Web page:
For the freedom to work

Can you imagine yourself in a situation where you are denied the right to seek legal employment?

By ROY WAGNER
December 20, 2005 23:49
4 minute read.
migrant worker farmer 88

migrant worker farmer 88. (photo credit: )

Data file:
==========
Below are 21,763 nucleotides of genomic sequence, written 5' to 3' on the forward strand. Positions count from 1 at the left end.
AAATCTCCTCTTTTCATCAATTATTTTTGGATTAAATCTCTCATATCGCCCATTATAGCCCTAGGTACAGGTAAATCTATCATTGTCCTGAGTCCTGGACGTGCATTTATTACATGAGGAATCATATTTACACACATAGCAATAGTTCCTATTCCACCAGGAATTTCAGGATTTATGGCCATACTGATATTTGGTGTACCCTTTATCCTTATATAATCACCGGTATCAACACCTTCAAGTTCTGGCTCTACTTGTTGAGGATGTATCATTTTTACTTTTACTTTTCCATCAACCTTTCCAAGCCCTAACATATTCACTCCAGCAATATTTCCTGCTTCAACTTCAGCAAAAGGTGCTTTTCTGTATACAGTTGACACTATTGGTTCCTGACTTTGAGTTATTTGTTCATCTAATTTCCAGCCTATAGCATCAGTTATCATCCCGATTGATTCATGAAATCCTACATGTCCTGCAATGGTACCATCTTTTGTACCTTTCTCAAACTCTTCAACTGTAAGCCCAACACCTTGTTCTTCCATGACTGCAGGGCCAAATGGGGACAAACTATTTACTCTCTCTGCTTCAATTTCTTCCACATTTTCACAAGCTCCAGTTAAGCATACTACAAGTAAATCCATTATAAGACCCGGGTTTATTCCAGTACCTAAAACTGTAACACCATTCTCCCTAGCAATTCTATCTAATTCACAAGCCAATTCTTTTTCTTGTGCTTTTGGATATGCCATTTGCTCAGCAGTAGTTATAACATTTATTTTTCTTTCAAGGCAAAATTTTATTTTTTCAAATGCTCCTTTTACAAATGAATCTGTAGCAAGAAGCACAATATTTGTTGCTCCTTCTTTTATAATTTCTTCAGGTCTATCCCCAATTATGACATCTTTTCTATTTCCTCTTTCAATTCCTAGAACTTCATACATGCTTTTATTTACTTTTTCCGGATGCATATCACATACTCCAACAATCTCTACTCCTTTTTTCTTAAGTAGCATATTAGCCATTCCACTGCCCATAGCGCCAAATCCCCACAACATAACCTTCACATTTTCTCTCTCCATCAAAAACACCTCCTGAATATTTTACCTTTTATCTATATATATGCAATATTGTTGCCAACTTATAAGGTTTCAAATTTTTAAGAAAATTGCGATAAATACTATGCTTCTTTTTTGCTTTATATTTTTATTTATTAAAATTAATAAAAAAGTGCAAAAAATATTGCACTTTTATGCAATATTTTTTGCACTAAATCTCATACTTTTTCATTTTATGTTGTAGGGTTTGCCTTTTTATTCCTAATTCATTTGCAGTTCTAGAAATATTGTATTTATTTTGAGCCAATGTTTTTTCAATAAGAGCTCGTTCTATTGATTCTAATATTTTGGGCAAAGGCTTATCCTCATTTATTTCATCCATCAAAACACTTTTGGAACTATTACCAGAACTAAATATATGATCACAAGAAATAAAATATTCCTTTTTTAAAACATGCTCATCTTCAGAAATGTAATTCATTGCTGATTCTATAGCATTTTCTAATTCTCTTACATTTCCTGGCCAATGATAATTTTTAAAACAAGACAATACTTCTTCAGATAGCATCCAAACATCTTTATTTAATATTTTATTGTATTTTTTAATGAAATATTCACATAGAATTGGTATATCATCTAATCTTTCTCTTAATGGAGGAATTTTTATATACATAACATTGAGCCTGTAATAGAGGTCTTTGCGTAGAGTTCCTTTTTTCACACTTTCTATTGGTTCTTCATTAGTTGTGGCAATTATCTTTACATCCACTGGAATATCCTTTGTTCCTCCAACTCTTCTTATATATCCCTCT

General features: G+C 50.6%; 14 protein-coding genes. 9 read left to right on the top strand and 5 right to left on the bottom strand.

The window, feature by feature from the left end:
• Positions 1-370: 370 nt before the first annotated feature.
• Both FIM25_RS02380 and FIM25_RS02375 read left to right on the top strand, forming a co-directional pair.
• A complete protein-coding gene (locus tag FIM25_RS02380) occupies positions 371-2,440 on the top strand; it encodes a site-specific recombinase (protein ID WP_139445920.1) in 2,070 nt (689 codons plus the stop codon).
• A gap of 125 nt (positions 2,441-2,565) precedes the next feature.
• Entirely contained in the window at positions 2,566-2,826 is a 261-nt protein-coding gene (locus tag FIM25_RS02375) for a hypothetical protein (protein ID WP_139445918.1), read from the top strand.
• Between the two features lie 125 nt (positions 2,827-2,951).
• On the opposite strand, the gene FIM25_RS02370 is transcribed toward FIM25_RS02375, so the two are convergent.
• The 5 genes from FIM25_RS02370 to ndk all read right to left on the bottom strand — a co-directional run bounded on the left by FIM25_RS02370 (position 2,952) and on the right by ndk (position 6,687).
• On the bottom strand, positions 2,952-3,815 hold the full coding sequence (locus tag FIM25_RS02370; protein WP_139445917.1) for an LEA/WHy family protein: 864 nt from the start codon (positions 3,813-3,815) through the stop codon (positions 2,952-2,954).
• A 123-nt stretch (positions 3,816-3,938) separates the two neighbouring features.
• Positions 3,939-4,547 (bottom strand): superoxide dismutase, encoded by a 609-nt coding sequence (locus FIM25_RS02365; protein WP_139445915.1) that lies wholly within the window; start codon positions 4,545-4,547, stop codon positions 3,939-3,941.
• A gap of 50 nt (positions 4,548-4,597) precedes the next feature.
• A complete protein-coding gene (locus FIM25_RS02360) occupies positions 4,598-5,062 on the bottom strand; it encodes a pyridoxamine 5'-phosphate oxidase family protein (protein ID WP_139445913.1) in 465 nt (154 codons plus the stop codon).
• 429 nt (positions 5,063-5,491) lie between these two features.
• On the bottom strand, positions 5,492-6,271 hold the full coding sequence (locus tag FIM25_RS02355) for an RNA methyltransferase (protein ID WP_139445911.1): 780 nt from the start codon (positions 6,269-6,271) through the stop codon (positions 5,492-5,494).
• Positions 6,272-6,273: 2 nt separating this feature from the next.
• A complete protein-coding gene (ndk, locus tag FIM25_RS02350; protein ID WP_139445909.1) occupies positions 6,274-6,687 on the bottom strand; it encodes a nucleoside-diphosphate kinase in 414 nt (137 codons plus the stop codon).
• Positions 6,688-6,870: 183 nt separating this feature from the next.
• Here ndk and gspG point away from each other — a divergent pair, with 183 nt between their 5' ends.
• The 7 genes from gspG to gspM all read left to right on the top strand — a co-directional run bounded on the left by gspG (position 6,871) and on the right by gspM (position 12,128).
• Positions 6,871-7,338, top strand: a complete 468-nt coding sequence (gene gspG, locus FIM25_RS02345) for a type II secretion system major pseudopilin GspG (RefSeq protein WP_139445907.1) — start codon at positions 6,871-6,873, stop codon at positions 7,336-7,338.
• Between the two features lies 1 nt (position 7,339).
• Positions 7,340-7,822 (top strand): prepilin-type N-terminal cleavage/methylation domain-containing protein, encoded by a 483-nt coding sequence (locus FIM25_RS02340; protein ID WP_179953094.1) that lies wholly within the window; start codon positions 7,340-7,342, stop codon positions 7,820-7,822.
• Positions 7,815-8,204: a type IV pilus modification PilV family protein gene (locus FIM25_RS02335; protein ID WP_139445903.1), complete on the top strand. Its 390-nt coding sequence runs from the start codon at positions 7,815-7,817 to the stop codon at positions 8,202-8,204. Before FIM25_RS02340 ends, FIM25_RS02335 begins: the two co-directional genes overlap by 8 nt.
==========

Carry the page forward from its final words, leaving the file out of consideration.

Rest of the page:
Sunday was the UN's "International Migrant Day" dedicated to raising awareness and protecting the rights of migrants worldwide. In Israel, which has an extraordinary number of migrant residents, and where the rate of migrant workers is on a par with the strongest European economies, this day was celebrated by a single event organized by a small group of NGOs, led by our Hotline for Migrant Workers. As the political system is going through a series of bangs, and social issues become something that politicians suddenly feel an urge to talk about - in place of action - perhaps it's time to rethink the way Israel manages its migrant workers. Migrant workers are summoned legally into Israel at a higher rate than at which they are deported. They are illegally charged up to $10,000 for the privilege of getting work permits, but they are denied the most basic freedom of occupation. The work permit belongs to the employer (or employment agency), and workers cannot change employers without losing their permits. Regardless of whether the workers are paid or not, abused or not, receive legally mandated social benefits or not, migrant workers are not allowed to change employers. De jure, of course, the situation is different. Legally, migrant workers who decide to quit their jobs are supposed to get a temporary tourist visa for a month or two, and use this time to find a new employer with a permit to employ them. Workers employed by an agency may also ask the agent for a new placement. But de facto, the situation is much more complicated. Subject to threats, violence and confinement by employers, burdened by huge debts as a result of paying mediation fees, and exposed to an overzealous deportation police that desperately seeks to meet an impossible deportation quota, migrant workers are rarely able to change employers. If the system worked, NGO Kav LaOved wouldn't have had to spend so many resources on representing workers who are denied the right to change employers. CAN YOU imagine yourself in a situation where you are denied the right to quit your job and seek legal employment? This doesn't make sense, neither in terms of human rights nor in terms of liberal economics. The binding of migrant workers to employers provides employers with the opportunity to abuse and underpay. The result is a segregated labor force: migrant worker sectors, where state policy enables illegal near-slavery conditions (construction, agriculture, care-giving), and other sectors which compete for Israeli workers in a so-called free market reality. Of course, the division is not that clear cut. Employment norms, developed in the context of Palestinian and migrant workers, find their way into sectors which employ Israelis (such as cleaning, banking and security). But this is precisely the danger. From the point of view of the Israeli worker the results of current policy are twofold: exclusion from the "migrant worker sectors," and deterioration of employment norms. From the point of view of national economy the result is a market which loses the benefits that free competition is supposed to yield. HOW CAN the situation be resolved? The Irish model has been exalted as exemplary by both Binyamin Netanyahu and Amir Peretz. Here is the basic principle of the Irish model concerning migrant workers: Once the state acknowledges a need to bring migrant workers into the country, the state must respect their right to equality and to mobility between employers. This means that once a migrant worker is given a work permit: • The work permit belongs to the worker and not to any employer. • The worker is allowed to seek employment as long as his original work permit is valid (the Irish model doesn't even restrict workers to their original work sector). • The state must provide migrant workers with the exact same labor rights as citizen workers. The point here is not only egalitarian idealism or the recognition that a worker is not just a worker but also a living and breathing human being; the point is to provide an equal opportunity for local workers to compete with migrant workers for jobs. A worker with fewer rights and less mobility is more exploitable and more attractive to employers. The result is necessarily unfair competition, which hurts the local worker in terms of job offers and employment norms. According to this logic, the rights of a Chinese worker in Israel should not be tied to his civil rights and potential salary in China. If you really believe that your paupers come first, then the terms of employment of a Chinese worker must be made comparable to the terms of employment of your own citizens. This way locals are given a fair chance, the labor market has access to the workers it needs, and the blossoming industry of trafficking in humans for labor will be significantly curtailed. But this doesn't apply only to migrants. According to Ze'ev Wiener, chairman of an organization which helps the self-employed, a Druse woman sewing worker who makes NIS 2,500 per month doesn't feel that her employer is exploiting her. Yet she deserves better pay. She deserves more not only based on an abstract principle of equality. She deserves more because it is society as a whole which stands to suffer. It stands to suffer segregation, it stands to suffer discrimination based on sex and ethnicity, and it even stands to suffer a breach of modern economics' holy of holies - fair competition. The writer is a board member for worker rights NGO Kav LaOved - Worker's Hotline


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